Keep it handy too for spreading on your sandwiches and toast (try it with cheese!), and as a dip for snacks and finger food. It also goes well with idli, vada and other Indian snacks. We are claiming this as an Indian style chutney, although it does vary a little. Nevertheless, it is every bit as delicious as any Indian green chutney.
The paste keeps well in the fridge if tightly covered and avoid using a wet spoon when using the paste.
Similar recipes include Coriander Paste, Zhug, Chilli Jam, and Chilli Paste.
Browse all Chilli recipes, and all Pastes and Purees. Or explore our Mid Summer dishes.
Continue reading “Green Chilli and Coriander Paste | Chilli, Garlic and Coriander Chutney”
Some years ago my friend Franz shared the recipe for a chilli jam he was making, and as I had chillies everywhere (in the freezer, on the bush, dried, drying), I made a couple of jars too. One I gave to my Thai friends, and they ate the whole (large) jar within a week. Oh my goodness! They loved the heat and the sweetness.
The other jar has been in the fridge all of those years. The reason is, we are always making chilli jams, pastes, purees…. There are always multiple jars open in the fridge and more containers in the freezer. This particular one came to the fore the other day when a sambal was needed for some okra with coconut rice. After the intervening time, the jam was still absolutely excellent (perhaps better for the maturing), and tasted incredible. I mixed it with some Chinese Chilli-Blackbean paste for an instant sambal.
Chatting with Franz, I told him the story and asked him to send me the recipe again. Catastrophe! Neither of us could find a copy! That made me search deeper and longer until I found it. Not wanting to lose the recipe again, we are posting it here so we know where it is! Please make and enjoy, it is amazing. I have tweaked the recipe a little to suit my preference and available ingredients.
Similar recipes include Preserved Sweet Chillies, Green Chilli and Coriander Paste, Chilli Jam with Deep and Complex Flavours, Red and Green Chilli Pastes, and Tomato and Chilli Jam.
Browse all of our Chilli recipes and all of our Pastes, Purees and Jams. Or explore our Mid Summer dishes.
Continue reading “Hot Sweet Chilli Jam | A Chilli Paste to Die For”
This is a simple and easy recipe for Sweet Chilli Sauce, a sauce that can be used in so many ways – with noodles or over vegetables, in a stir fry, as a dip, or as a condiment. Use it in sandwiches, add some to pasta sauces, and spread over grilled tofu or haloumi. You will find a million ways to use it.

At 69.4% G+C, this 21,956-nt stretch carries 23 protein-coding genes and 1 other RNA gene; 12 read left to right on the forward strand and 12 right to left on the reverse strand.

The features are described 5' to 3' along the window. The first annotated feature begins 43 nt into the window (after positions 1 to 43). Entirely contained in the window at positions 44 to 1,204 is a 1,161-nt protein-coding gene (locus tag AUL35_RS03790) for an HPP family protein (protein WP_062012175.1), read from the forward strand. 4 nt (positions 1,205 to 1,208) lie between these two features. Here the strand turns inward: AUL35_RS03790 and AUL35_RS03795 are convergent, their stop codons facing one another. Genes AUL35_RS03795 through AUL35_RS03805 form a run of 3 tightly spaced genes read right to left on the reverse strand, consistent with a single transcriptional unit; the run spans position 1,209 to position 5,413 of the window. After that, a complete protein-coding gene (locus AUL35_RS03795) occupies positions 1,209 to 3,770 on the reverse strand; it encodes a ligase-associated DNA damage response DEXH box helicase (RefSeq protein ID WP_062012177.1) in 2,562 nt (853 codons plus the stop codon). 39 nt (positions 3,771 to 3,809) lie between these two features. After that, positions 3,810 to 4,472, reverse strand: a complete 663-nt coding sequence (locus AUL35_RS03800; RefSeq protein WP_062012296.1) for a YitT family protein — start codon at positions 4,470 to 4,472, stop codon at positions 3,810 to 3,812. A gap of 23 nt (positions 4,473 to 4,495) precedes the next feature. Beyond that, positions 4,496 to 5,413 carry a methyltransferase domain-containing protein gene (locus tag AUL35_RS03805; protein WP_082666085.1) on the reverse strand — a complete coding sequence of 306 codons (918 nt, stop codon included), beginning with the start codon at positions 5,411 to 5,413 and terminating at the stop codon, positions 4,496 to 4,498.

The recipe’s heat content depends on the chillies that are used. For mild chillies, add more. For firey chillies, stay with 3 or reduce to 2. My latest batch of sauce, made with 3 ripe chillies of the purple cayenne variety, is quite sweet with a delightful mild-medium heat perfect for a dipping sauce. If you like real HEAT, add more chillies. You can also boost up the amount of garlic should you prefer a garlic twist to your chilli sauce.
Similar recipes include Preserved Sweet Chillies, Chilli Soy Sauce, Sweet Chilli Jam, Green Chilli and Coriander Paste, Chilli Jam, Chilli Paste, and Tomato and Chilli Jam.
Browse all of our Chilli recipes and all of our Sauces. Our Asian dishes are here. Or explore our Mid Summer dishes.
This recipe is one of the vegetarian recipes from our first blog which was in existence from 1995 – 2006. You can find other recipes from that blog in the Retro Recipes series.
Continue reading “Sweet Chilli Sauce”
Is this a salad, salsa or relish? I am not sure, but this dish has to be made as it is delicious. There is something about green tomatoes that is addictive.
I am lucky that my green grocer has green tomatoes, and also we have some (not many this year) from our vegetable garden. Failing this, talk to your green grocer and see whether he can get some in for you.
The crunch of the tomatoes with the sweetness of the pineapple and the freshness of the herbs is so Summery! Think hot days, and picnics in the park. Perfect. It is also wonderful as an accompaniment in sandwiches and wraps.
Similar recipes include Mango and Pineapple Salad, Green Tomato and Mozzarella Salad, Green Tomato Salsa with Chilli and Coriander, and Green Guava Salsa.